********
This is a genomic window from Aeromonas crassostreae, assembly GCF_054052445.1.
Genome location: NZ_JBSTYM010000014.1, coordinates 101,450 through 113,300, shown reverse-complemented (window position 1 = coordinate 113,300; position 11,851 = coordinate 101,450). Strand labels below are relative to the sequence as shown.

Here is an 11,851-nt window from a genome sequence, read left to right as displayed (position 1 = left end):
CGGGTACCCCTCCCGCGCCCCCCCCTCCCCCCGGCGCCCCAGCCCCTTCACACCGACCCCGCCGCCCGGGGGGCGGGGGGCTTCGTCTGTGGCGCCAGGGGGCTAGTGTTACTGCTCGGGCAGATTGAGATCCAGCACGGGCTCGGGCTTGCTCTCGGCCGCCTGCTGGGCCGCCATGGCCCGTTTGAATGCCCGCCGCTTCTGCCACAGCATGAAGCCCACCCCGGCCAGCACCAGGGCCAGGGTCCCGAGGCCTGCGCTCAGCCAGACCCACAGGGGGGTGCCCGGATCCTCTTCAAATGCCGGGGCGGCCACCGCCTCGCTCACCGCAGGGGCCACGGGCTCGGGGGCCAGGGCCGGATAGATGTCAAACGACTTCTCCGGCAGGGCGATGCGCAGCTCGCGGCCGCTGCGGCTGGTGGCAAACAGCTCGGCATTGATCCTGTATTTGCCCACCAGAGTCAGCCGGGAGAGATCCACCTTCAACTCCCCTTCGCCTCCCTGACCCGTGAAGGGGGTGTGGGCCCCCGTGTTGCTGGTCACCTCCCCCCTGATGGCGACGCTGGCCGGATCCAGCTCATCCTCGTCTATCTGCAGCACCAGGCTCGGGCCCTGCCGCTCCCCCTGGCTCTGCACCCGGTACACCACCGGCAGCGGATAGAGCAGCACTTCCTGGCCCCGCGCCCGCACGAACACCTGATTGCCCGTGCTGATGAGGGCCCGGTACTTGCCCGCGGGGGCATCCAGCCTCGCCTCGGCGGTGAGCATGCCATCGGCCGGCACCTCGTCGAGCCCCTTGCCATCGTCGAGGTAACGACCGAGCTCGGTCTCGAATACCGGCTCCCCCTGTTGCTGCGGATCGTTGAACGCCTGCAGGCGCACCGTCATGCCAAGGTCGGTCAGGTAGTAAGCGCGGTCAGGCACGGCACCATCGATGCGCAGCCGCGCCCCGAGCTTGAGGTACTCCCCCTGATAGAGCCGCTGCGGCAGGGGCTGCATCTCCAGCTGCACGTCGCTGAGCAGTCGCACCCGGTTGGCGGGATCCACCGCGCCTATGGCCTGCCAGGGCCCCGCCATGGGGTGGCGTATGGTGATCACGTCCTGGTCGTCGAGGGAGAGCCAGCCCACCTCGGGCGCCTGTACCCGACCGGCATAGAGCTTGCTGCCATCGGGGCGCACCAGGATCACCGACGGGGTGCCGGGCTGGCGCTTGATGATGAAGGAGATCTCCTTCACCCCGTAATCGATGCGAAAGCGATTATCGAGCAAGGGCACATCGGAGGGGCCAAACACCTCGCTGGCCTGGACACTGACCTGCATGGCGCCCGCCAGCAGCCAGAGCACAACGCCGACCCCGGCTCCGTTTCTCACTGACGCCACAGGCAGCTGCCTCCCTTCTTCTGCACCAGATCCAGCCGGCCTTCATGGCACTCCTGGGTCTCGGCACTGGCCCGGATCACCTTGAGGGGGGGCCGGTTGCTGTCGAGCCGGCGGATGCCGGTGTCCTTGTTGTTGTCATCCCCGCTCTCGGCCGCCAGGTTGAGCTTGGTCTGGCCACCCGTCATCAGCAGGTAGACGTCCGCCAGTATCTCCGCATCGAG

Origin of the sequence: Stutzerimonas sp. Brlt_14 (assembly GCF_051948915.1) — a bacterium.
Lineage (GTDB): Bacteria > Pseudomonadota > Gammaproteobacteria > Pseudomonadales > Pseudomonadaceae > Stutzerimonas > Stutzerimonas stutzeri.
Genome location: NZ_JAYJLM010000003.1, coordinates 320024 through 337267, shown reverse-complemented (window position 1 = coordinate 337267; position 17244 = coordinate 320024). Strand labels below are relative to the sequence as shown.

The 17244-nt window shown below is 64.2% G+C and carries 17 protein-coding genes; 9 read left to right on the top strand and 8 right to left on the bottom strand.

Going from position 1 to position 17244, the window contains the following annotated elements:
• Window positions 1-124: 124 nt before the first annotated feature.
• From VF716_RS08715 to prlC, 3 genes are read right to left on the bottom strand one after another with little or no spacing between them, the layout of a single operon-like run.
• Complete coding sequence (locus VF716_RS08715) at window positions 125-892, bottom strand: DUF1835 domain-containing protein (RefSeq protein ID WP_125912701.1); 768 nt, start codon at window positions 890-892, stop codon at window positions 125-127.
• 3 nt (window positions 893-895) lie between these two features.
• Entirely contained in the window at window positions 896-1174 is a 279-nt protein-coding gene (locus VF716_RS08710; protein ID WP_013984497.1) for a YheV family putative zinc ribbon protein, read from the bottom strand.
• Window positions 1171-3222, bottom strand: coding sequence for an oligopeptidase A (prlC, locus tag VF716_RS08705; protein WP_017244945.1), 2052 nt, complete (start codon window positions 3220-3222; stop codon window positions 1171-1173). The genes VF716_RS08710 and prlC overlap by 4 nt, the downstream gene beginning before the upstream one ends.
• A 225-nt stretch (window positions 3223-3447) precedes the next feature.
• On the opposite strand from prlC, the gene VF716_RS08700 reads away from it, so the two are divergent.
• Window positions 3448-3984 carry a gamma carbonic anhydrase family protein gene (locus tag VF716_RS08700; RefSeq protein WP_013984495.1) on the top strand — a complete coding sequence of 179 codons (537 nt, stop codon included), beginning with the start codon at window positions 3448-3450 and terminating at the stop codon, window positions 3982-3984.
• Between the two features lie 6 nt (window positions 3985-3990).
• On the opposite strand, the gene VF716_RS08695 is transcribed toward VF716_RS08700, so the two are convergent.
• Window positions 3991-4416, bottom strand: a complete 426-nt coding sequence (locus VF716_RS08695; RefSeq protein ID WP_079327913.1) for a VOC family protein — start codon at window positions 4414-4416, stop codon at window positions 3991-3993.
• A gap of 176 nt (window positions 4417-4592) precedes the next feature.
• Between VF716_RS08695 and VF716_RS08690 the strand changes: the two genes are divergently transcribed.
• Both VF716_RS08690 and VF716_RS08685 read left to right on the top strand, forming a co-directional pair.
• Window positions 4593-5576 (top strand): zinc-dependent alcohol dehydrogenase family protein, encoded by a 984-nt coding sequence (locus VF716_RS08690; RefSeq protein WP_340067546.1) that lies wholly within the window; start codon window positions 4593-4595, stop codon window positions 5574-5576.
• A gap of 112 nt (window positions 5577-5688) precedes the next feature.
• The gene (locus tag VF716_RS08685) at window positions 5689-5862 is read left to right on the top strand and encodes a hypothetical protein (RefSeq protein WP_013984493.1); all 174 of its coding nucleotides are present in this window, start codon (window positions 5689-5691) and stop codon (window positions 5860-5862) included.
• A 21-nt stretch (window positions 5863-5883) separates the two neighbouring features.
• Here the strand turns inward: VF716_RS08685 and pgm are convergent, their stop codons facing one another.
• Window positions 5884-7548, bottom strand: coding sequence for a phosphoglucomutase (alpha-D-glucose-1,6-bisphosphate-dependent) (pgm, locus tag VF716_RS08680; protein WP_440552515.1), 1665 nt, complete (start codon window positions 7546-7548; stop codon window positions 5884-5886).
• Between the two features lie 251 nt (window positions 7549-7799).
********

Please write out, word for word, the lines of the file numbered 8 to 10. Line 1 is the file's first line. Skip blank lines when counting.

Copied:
The 17244-nt window shown below is 64.2% G+C and carries 17 protein-coding genes; 9 read left to right on the top strand and 8 right to left on the bottom strand.

Going from position 1 to position 17244, the window contains the following annotated elements:
• Window positions 1-124: 124 nt before the first annotated feature.